• Data Modeling to Predict Whale Locations: Leveraging historical and real-time data with advanced artificial intelligence and machine learning technologies can revolutionize our ability to predict the locations of NARW. These predictive models can be integrated into nautical charts and GPS technologies, providing vessel operators with up-to-date information on likely whale presence and migration patterns. This real-time data-driven approach empowers boaters to make informed decisions and take proactive measures to mitigate risk. We have seen that these models are highly effective in predicting areas of highest probability to catch recreationally important species such as billfish and tuna. These models are driven by data sets that include bathymetric features as well as physical features from ocean observations. Used in a similar application for NARW, risk terrain models can offer critical information to help inform management decisions and response with appropriate management action that is more refined and nuanced compared to the broad-brush approach seen in the proposed VSR.
  • Outreach and Education: Outreach and education programs targeted at boaters and fishermen will play a pivotal role in raising awareness about the presence and conservation needs of NARW. Several investigations find that compliance with the existing 2008 VSR were extremely low. A recent report published by NOAA states “Compliance in entrance areas (SMZ’s) outside the ports of Wilmington, Charleston, and Brunswick were exceptionally low, never reaching over 20% since 2008 except for the first season in Wilmington (Figures 45, 46 and 48).” Since the 2008 rules are largely directed to commercial vessels where the operator likely is not the owner, outreach to the maritime community could advance compliance. If compliance with existing regulations can be substantially improved, particularly in the waters frequented mostly by female and calf NARW, there should be measurable conservation benefits by simply educating operators on rules that have been in place for over 15 years. The same can be said for the voluntary dynamic management zones (DMZs) that are triggered by an acoustic detection and/or visual observation of three or more NARW. Reporting on DMZs found even lower compliance, 15% or lower. A logical first step would be to use some of this funding to improve compliance through outreach and education. By investing in such initiatives, we can ensure that recreational boaters are well-informed and engaged in responsible practices. BoatUS’ leadership in this area can facilitate the dissemination of essential information and foster a continued culture of responsible coexistence between boaters and marine mammals. Outreach and engagement with the recreational sector were also identified as a priority by NOAA and were included in the National Saltwater Recreational Fisheries Policy published in March 2022.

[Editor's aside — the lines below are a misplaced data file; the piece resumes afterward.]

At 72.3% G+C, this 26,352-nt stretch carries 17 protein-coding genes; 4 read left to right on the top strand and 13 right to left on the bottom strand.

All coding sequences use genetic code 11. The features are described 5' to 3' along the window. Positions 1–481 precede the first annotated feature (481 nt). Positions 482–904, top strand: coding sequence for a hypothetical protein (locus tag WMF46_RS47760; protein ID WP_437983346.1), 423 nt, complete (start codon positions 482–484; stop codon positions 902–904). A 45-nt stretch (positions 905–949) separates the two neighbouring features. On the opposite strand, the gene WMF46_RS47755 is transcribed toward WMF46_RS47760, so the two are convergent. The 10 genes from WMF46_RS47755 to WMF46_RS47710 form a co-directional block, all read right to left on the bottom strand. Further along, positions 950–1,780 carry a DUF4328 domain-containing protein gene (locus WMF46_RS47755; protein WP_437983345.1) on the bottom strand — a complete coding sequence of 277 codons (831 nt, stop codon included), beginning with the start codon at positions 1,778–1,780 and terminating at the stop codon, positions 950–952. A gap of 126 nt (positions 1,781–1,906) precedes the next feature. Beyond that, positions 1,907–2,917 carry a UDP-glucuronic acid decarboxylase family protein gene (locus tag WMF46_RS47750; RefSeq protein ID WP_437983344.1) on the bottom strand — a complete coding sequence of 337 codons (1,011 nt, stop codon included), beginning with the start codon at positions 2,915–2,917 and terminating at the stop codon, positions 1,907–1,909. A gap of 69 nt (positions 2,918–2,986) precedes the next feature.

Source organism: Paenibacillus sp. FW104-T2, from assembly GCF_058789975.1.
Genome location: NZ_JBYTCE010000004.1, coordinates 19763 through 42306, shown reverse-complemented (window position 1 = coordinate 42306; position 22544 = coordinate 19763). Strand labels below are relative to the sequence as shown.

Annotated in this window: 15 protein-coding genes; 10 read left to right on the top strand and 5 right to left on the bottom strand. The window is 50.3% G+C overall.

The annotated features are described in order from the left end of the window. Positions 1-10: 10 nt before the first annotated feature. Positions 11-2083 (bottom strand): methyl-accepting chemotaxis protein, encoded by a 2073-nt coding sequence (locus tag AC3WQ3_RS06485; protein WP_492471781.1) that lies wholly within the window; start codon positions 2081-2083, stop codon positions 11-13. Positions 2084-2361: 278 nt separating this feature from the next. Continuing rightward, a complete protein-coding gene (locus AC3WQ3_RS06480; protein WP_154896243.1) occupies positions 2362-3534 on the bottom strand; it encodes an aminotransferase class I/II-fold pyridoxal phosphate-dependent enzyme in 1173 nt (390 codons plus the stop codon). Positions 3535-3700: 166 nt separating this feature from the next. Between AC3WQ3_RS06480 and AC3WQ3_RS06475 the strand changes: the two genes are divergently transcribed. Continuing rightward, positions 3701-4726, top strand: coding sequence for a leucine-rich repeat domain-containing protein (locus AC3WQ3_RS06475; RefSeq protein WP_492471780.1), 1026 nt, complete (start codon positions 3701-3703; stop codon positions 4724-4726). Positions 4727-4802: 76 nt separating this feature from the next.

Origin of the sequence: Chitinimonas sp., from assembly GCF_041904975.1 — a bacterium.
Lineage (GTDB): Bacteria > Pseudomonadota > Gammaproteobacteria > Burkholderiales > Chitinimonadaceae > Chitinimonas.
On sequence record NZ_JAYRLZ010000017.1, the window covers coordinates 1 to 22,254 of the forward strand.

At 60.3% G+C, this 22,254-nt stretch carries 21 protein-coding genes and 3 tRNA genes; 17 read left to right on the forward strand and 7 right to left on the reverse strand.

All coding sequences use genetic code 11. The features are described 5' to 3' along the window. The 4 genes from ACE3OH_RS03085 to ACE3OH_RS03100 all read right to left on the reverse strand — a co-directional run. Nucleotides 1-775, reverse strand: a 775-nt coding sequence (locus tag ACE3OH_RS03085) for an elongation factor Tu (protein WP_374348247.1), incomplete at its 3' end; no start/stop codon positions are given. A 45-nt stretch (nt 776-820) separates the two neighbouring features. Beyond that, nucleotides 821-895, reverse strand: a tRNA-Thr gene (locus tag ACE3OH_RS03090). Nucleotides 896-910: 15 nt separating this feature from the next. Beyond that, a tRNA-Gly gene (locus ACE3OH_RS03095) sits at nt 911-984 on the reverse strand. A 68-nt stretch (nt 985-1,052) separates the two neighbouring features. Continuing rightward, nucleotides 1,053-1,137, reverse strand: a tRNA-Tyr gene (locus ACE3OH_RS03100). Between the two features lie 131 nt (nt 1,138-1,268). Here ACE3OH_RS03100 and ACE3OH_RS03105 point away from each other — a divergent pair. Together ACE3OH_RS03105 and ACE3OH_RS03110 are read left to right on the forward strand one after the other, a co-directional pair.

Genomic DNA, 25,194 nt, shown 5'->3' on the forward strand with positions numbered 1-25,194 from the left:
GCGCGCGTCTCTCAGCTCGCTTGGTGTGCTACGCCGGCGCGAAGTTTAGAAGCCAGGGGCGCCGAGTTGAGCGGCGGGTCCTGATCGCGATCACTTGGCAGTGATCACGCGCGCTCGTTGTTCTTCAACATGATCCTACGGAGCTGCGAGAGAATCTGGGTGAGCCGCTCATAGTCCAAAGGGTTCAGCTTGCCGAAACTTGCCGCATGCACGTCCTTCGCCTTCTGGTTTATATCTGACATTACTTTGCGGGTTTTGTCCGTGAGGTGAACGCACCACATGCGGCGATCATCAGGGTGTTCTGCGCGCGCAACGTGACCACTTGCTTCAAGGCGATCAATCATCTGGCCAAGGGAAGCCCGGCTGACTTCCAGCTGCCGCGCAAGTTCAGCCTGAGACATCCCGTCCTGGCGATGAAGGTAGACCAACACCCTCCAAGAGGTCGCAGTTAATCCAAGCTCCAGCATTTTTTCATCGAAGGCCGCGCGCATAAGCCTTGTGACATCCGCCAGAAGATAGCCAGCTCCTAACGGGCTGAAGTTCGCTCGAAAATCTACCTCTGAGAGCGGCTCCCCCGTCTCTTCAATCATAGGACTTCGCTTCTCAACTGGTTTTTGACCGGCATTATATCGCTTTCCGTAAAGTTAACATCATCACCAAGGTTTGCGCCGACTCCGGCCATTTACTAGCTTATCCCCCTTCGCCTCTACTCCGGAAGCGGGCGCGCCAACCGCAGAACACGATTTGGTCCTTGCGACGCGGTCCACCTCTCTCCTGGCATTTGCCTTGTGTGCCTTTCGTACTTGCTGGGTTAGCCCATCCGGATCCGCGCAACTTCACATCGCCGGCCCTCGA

In conclusion, we view this funding opportunity as a unique and hopefully groundbreaking opportunity to make a significant and lasting impact on North Atlantic right whale conservation and management. We have an opportunity to move away from a single tool approach and to develop multiple ways to address this conservation challenge. It also is an opportunity for NOAA to engage and support stakeholders, such as recreational anglers and the marine industry, who largely have been left out of these discussions. While there has been considerable allocation of funds to marine mammal research over the past 20 years, we believe that the key is not just the amount of funding but the strategic direction it takes.

We propose a shift toward solutions-driven and collaborative research that directly benefits mariners by reducing their risk of striking a whale and that drives the management process to allow the continued use of the public waters without compromising safety or public use. This includes embracing risk modeling tools, remote tracking, large-scale movement models, remote observation, and advanced technologies like oceanic lidar. All approaches that can offer measurable reduction in the occurrence of vessel strikes should be considered.

We also acknowledge the historical policy regarding safeguarding real-time data on whale locations. This policy, to a large extent, is responsible for the current situation where NOAA has limited options to manage the risk of vessel strikes with NARW. To effectively protect these whales, we believe it is essential to accelerate progress on providing such data to the public and vessel operators, ultimately enhancing the effectiveness of risk reduction efforts. Providing more information, not less, to the public is the only way to address this challenge.

We are ready and willing to work closely with NOAA, technology partners, and industry representatives to ensure that this funding leads to innovative and effective projects that protect North Atlantic right whales while minimizing adverse impacts on the recreational fishing and boating community. However, we cannot afford to continue funding the same programs that are disconnected from management. This ‘historic’ money must go toward projects that are specifically focusing on reducing risk of vessel strikes.

Thank you for your attention to this critical matter, and we look forward to collaborating with NOAA to achieve our shared conservation and management goals.

Kevin Hickson

Author Kevin Hickson